Now, you could globalise and route through the RP itself at the same time skipping the TP all together. If you don't have any block patterns, then you can use either line or device CSS (line CSS would be correct since it is closest to the source).

 

Nipun Singh Raghav
"We cannot solve our problems with the same thinking we used when we created them"

I found what I was looking for.  I knew I had read it somewhere.  From SRND 12:

 

"As described in the chapter on Dial Plan, the line/device approach has some specific issues, and creating a +E-164 dial plan based on the line/device approach is not recommended. The recommended approach for +E.164 dial plans is to combine class of service selection and dialing normalization on the line CSS and use the Local Route Group feature to address the requirement for site-specific egress gateway selection. In this approach the device CSS on the phone is not used at all."

Thanks for highlighting that. I was not aware that this is not a recommended approach. Maybe the recommendation changed from previous versions or something.
I looked but could not find this in the SRND. I would be curious to know about the specific issues.

Nipun Singh Raghav
"We cannot solve our problems with the same thinking we used when we created them"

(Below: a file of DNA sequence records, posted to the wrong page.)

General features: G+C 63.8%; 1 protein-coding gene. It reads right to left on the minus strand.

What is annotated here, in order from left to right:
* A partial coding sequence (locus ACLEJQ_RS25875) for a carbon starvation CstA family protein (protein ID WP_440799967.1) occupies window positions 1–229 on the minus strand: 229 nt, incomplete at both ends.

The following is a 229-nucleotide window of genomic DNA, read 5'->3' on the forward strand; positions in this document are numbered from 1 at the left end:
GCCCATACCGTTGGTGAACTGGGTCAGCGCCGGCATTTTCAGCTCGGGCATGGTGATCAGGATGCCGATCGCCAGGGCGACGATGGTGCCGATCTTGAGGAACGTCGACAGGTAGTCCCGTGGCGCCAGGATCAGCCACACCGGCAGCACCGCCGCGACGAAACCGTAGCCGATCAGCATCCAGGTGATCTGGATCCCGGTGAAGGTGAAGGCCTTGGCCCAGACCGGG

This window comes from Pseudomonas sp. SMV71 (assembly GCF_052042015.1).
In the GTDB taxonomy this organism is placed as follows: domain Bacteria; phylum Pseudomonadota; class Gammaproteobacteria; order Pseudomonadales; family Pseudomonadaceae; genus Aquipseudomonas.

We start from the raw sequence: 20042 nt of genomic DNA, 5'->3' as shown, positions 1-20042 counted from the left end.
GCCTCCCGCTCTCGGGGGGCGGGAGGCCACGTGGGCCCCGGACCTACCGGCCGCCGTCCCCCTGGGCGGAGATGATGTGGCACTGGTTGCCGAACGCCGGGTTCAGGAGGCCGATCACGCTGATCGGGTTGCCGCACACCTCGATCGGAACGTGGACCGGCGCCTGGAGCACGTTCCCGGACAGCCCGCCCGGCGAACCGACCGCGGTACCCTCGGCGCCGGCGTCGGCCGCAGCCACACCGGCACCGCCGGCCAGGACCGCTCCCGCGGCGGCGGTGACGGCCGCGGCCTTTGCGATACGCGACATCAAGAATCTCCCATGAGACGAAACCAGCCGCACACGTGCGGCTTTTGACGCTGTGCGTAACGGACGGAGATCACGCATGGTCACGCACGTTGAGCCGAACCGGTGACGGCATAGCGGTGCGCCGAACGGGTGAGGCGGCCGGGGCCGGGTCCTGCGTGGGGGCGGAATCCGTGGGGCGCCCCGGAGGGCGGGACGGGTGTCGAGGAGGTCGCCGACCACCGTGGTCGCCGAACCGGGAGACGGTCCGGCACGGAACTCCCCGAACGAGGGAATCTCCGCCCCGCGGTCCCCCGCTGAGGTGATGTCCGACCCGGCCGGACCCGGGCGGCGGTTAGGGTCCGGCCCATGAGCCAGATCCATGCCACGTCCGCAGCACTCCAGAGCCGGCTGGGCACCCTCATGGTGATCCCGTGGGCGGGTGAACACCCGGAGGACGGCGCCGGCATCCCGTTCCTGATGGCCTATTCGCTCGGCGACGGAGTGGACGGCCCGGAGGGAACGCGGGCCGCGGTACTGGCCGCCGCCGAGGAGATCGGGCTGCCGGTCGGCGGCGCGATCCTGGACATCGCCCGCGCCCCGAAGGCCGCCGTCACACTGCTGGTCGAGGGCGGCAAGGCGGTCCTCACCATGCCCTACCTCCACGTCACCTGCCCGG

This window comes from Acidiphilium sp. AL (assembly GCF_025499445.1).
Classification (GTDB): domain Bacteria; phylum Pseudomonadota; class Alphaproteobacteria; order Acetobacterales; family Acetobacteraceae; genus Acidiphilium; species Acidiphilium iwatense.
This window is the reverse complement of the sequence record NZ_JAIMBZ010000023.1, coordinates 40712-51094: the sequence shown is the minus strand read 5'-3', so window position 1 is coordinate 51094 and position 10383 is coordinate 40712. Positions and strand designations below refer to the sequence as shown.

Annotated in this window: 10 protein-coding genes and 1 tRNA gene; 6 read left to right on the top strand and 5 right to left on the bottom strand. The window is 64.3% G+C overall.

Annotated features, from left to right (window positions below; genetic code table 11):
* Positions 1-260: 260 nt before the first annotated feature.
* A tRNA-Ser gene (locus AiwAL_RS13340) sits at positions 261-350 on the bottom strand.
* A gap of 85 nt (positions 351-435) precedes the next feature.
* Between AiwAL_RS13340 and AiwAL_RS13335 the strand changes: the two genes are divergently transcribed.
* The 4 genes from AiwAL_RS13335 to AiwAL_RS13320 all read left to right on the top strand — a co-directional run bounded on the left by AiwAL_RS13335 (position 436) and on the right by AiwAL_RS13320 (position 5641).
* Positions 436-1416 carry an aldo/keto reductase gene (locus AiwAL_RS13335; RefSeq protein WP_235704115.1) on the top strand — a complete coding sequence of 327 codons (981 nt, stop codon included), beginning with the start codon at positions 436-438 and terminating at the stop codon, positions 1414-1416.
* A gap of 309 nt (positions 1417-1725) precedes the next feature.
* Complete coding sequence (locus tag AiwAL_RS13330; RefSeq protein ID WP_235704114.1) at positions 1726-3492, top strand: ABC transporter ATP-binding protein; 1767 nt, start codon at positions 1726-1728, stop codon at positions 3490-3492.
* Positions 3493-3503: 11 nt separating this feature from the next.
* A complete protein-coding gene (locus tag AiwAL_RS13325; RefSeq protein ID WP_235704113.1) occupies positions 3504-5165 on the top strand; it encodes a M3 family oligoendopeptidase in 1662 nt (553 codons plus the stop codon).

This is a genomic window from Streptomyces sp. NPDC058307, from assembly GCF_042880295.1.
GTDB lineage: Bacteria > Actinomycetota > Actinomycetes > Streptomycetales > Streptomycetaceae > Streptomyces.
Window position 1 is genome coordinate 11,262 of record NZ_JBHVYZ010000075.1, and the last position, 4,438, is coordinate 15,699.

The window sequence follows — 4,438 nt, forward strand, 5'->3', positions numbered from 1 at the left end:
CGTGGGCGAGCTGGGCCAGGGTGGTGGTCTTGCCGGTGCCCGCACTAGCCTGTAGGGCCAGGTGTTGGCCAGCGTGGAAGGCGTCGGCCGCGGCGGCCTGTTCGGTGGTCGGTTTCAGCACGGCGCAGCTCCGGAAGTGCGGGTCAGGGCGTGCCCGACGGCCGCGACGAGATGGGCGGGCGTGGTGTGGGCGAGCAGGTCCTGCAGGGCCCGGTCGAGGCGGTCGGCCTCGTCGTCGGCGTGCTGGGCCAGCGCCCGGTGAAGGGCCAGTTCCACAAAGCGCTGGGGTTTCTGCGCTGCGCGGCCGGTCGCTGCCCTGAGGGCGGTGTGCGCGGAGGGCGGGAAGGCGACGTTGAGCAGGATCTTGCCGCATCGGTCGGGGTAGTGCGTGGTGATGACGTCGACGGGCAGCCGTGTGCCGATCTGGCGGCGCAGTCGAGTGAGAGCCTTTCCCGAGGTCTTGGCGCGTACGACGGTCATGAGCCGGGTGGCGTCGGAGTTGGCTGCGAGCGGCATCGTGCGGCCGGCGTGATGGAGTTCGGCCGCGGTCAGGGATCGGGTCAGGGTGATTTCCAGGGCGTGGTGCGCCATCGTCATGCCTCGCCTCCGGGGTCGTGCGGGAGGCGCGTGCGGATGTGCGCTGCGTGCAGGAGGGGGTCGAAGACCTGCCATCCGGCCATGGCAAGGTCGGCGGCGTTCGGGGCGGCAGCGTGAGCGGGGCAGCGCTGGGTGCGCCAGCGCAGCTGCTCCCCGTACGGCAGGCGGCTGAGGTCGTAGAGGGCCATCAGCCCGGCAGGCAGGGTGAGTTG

Just found it. Are you setting up this dial plan keeping in mind mobility ? Because the section that you quoted this from is for Device Mobility dial plan considerations. Here is the complete thing and the reason why line/device approach has issues -

 

In a line/device dial plan approach, these route patterns would be addressed by the device CSS configured on the endpoint. When roaming but not leaving the device mobility group, the calling endpoint’s device CSS is replaced by the Device Mobility CSS configured on the roaming device pool. If fixed egress gateway selection is required for some calls and the route patterns for those calls are addressed by the device CSS, you have to make sure that roaming devices always roam across device mobility groups. This will guarantee that roaming endpoints always use the device CSS configure on the endpoint.

 

When using the +E.164 dial plan approach explained in the chapter on Dial Plan, all PSTN route patterns are accessible by the line CSS, which is not changed or updated for roaming devices.

 

I have highlighted the areas that are relevant.

 

Nipun Singh Raghav
"We cannot solve our problems with the same thinking we used when we created them"

Yes I know that this excerpt is from the Roaming section but it makes reference to the Dial Plan section saying it describes there issues and why you should no longer use the line/device deployment.  I agree that I cannot find this in the Dial Plan section but it seems to me that the line/device approach is still deprecated.

You are interpreting it incorrectly. It gives you a reason why it is not recommended in mobility. That in no way means that it is deprecated and needs to be taken into consideration even when mobility is not being deployed.
Dial plan section is correctly referenced here and elsewhere.

Nipun Singh Raghav
"We cannot solve our problems with the same thinking we used when we created them"